The ultimate goal is called the Open Non-Linear Environment and it includes three areas - connecting systems together, providing tools for interoperability and managing the process. The physical network connection is part of the first area and a number of third party companies, in addition to Avid, can provide that part of the puzzle.
The second area is heavily dependent upon the existence of meta data and the ability to recognize and use this information. Avid's older OMF standard has been superceded by the newer AAF standard to address this issue. One of the proponents of AAF is Microsoft, a company with more than a little influence in the industry. As anyone who attended the Videography Open Media Roundtable at NAB will remember, Apple does not embrace AAF, claiming that everything it has is already built into QuickTime 3.0. This article can't resolve this issue, but it is certainly one we'll keep watching.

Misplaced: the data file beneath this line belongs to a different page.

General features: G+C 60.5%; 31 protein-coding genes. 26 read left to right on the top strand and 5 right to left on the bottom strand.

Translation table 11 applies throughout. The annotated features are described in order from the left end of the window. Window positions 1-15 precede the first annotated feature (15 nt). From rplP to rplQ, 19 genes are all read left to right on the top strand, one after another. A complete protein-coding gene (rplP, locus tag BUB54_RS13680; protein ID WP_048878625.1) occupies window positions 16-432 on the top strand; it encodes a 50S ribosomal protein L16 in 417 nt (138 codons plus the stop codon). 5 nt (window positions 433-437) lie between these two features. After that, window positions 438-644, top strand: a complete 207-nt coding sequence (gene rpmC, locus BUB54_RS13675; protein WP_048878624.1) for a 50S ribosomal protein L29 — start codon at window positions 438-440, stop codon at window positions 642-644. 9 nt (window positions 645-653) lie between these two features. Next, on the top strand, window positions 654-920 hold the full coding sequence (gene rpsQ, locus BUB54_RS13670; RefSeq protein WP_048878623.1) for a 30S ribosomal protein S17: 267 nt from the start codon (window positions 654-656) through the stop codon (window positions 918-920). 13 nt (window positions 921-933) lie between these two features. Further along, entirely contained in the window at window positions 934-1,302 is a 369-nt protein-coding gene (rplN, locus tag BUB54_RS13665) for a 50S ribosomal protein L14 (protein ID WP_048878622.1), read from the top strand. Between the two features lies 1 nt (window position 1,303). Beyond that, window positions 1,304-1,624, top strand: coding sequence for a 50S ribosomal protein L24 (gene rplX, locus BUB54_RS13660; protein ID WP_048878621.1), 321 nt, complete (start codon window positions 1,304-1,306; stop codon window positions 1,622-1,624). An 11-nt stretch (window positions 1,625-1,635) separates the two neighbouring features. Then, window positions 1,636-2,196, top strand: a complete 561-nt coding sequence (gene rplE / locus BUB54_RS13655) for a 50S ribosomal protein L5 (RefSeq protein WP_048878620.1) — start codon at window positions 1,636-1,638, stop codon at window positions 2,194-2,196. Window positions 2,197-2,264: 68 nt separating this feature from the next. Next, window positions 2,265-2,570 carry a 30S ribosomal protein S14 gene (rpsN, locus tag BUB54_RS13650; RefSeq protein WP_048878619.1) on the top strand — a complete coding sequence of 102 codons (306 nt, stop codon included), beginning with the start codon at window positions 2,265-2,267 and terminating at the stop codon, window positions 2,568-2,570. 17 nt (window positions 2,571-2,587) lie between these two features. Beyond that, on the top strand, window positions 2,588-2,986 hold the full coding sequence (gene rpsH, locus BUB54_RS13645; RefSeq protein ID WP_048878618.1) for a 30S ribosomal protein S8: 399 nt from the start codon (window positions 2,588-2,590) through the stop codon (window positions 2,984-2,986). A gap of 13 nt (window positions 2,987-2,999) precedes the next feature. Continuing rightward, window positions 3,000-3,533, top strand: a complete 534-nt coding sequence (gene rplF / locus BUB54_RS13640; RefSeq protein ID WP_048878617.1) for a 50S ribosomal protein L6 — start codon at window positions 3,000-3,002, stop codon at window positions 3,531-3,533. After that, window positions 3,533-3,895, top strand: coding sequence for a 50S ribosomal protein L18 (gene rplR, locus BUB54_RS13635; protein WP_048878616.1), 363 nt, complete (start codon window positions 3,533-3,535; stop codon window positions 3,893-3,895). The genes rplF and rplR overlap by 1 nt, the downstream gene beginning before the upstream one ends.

The final area is management, which Avid is addressing with their Open Media Management Initiative. OMMI describes how Avid's data structures are organized and allows any asset management system to understand and manage the data used by Avid systems.
Are We Compatible?
It would be nice is everything just worked together already, but it doesn't. We have a long way to go before we reach the ultimate in data sharing, which is probably best illustrated in any episode of "Star Trek" or its offspring. Universal translators let any two species communicate (even if they've never met before). Every computer seems to use the same size computer disc and the same file system. Although the content may be in a different language, it can always be read.
Our industry has a long way to go before we reach that point, and there will certainly be many bumps in the road. However, we are making great strides in connecting our systems together and it's only a matter of time before they truly understand each other.